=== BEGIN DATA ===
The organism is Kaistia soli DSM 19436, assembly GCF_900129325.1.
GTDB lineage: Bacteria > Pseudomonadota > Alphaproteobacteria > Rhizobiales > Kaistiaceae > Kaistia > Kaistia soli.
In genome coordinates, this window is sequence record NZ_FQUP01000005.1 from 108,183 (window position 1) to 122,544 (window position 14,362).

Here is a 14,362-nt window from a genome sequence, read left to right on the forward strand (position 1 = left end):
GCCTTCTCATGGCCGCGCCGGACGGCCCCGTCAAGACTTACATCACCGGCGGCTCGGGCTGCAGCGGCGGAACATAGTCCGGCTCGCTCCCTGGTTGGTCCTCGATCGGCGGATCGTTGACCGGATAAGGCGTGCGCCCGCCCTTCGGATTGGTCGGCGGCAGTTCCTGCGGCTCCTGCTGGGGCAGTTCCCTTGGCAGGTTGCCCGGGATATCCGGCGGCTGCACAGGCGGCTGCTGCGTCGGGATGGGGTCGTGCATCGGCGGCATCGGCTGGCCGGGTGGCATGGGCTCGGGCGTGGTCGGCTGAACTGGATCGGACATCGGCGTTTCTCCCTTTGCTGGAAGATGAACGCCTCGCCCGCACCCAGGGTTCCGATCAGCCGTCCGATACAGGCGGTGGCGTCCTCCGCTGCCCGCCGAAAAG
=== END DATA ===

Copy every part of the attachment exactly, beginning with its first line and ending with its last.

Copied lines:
The organism is Kaistia soli DSM 19436, assembly GCF_900129325.1.
GTDB lineage: Bacteria > Pseudomonadota > Alphaproteobacteria > Rhizobiales > Kaistiaceae > Kaistia > Kaistia soli.
In genome coordinates, this window is sequence record NZ_FQUP01000005.1 from 108,183 (window position 1) to 122,544 (window position 14,362).

Here is a 14,362-nt window from a genome sequence, read left to right on the forward strand (position 1 = left end):
GCCTTCTCATGGCCGCGCCGGACGGCCCCGTCAAGACTTACATCACCGGCGGCTCGGGCTGCAGCGGCGGAACATAGTCCGGCTCGCTCCCTGGTTGGTCCTCGATCGGCGGATCGTTGACCGGATAAGGCGTGCGCCCGCCCTTCGGATTGGTCGGCGGCAGTTCCTGCGGCTCCTGCTGGGGCAGTTCCCTTGGCAGGTTGCCCGGGATATCCGGCGGCTGCACAGGCGGCTGCTGCGTCGGGATGGGGTCGTGCATCGGCGGCATCGGCTGGCCGGGTGGCATGGGCTCGGGCGTGGTCGGCTGAACTGGATCGGACATCGGCGTTTCTCCCTTTGCTGGAAGATGAACGCCTCGCCCGCACCCAGGGTTCCGATCAGCCGTCCGATACAGGCGGTGGCGTCCTCCGCTGCCCGCCGAAAAG